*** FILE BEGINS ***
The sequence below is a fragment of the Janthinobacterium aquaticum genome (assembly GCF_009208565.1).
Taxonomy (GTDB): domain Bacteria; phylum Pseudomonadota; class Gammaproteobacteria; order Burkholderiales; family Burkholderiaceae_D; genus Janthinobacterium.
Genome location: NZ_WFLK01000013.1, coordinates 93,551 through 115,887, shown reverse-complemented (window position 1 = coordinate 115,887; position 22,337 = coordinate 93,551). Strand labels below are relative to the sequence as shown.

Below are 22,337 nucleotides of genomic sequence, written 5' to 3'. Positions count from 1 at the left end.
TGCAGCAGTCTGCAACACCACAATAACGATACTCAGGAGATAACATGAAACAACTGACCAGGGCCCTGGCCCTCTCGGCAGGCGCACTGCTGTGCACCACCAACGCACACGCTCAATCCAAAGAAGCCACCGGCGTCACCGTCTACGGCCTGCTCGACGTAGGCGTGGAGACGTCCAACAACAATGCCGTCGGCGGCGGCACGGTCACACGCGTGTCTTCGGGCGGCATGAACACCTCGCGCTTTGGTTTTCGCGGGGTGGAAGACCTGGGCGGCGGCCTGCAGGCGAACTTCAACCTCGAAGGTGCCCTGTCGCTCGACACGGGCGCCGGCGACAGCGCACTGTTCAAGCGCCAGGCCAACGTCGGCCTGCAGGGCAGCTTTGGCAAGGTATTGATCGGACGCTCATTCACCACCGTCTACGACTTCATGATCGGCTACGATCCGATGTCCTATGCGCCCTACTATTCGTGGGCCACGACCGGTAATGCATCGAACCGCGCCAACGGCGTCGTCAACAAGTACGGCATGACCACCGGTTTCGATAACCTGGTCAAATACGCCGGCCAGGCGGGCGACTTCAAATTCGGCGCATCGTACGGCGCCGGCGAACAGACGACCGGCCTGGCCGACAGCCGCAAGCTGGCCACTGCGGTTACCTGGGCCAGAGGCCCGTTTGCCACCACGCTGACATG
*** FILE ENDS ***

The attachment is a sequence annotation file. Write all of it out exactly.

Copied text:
The sequence below is a fragment of the Janthinobacterium aquaticum genome (assembly GCF_009208565.1).
Taxonomy (GTDB): domain Bacteria; phylum Pseudomonadota; class Gammaproteobacteria; order Burkholderiales; family Burkholderiaceae_D; genus Janthinobacterium.
Genome location: NZ_WFLK01000013.1, coordinates 93,551 through 115,887, shown reverse-complemented (window position 1 = coordinate 115,887; position 22,337 = coordinate 93,551). Strand labels below are relative to the sequence as shown.

Below are 22,337 nucleotides of genomic sequence, written 5' to 3'. Positions count from 1 at the left end.
TGCAGCAGTCTGCAACACCACAATAACGATACTCAGGAGATAACATGAAACAACTGACCAGGGCCCTGGCCCTCTCGGCAGGCGCACTGCTGTGCACCACCAACGCACACGCTCAATCCAAAGAAGCCACCGGCGTCACCGTCTACGGCCTGCTCGACGTAGGCGTGGAGACGTCCAACAACAATGCCGTCGGCGGCGGCACGGTCACACGCGTGTCTTCGGGCGGCATGAACACCTCGCGCTTTGGTTTTCGCGGGGTGGAAGACCTGGGCGGCGGCCTGCAGGCGAACTTCAACCTCGAAGGTGCCCTGTCGCTCGACACGGGCGCCGGCGACAGCGCACTGTTCAAGCGCCAGGCCAACGTCGGCCTGCAGGGCAGCTTTGGCAAGGTATTGATCGGACGCTCATTCACCACCGTCTACGACTTCATGATCGGCTACGATCCGATGTCCTATGCGCCCTACTATTCGTGGGCCACGACCGGTAATGCATCGAACCGCGCCAACGGCGTCGTCAACAAGTACGGCATGACCACCGGTTTCGATAACCTGGTCAAATACGCCGGCCAGGCGGGCGACTTCAAATTCGGCGCATCGTACGGCGCCGGCGAACAGACGACCGGCCTGGCCGACAGCCGCAAGCTGGCCACTGCGGTTACCTGGGCCAGAGGCCCGTTTGCCACCACGCTGACATG